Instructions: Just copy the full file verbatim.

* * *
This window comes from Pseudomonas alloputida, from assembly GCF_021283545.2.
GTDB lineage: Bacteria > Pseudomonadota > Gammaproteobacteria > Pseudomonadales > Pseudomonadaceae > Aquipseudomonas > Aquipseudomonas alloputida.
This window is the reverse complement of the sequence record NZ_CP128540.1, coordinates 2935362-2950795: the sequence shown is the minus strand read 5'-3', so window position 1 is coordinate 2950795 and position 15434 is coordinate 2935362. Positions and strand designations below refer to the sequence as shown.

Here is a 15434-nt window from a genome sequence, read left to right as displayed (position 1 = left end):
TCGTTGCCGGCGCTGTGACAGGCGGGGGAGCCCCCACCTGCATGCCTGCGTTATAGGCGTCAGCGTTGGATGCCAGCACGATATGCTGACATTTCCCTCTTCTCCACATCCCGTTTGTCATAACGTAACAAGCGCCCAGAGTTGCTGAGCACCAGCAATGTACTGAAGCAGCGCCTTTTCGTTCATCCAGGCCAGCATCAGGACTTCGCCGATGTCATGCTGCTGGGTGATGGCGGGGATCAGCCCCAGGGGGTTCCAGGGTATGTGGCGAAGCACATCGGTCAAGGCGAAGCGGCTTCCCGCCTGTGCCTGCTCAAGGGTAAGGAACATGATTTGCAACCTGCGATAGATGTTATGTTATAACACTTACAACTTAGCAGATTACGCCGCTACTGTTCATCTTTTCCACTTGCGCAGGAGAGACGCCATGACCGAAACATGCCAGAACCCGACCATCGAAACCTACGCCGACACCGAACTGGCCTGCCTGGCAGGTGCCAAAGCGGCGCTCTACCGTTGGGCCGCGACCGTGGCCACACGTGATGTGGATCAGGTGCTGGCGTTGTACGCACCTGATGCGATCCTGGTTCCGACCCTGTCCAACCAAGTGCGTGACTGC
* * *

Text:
This window comes from Pseudomonas alloputida, from assembly GCF_021283545.2.
GTDB lineage: Bacteria > Pseudomonadota > Gammaproteobacteria > Pseudomonadales > Pseudomonadaceae > Aquipseudomonas > Aquipseudomonas alloputida.
This window is the reverse complement of the sequence record NZ_CP128540.1, coordinates 2935362-2950795: the sequence shown is the minus strand read 5'-3', so window position 1 is coordinate 2950795 and position 15434 is coordinate 2935362. Positions and strand designations below refer to the sequence as shown.

Here is a 15434-nt window from a genome sequence, read left to right as displayed (position 1 = left end):
TCGTTGCCGGCGCTGTGACAGGCGGGGGAGCCCCCACCTGCATGCCTGCGTTATAGGCGTCAGCGTTGGATGCCAGCACGATATGCTGACATTTCCCTCTTCTCCACATCCCGTTTGTCATAACGTAACAAGCGCCCAGAGTTGCTGAGCACCAGCAATGTACTGAAGCAGCGCCTTTTCGTTCATCCAGGCCAGCATCAGGACTTCGCCGATGTCATGCTGCTGGGTGATGGCGGGGATCAGCCCCAGGGGGTTCCAGGGTATGTGGCGAAGCACATCGGTCAAGGCGAAGCGGCTTCCCGCCTGTGCCTGCTCAAGGGTAAGGAACATGATTTGCAACCTGCGATAGATGTTATGTTATAACACTTACAACTTAGCAGATTACGCCGCTACTGTTCATCTTTTCCACTTGCGCAGGAGAGACGCCATGACCGAAACATGCCAGAACCCGACCATCGAAACCTACGCCGACACCGAACTGGCCTGCCTGGCAGGTGCCAAAGCGGCGCTCTACCGTTGGGCCGCGACCGTGGCCACACGTGATGTGGATCAGGTGCTGGCGTTGTACGCACCTGATGCGATCCTGGTTCCGACCCTGTCCAACCAAGTGCGTGACTGC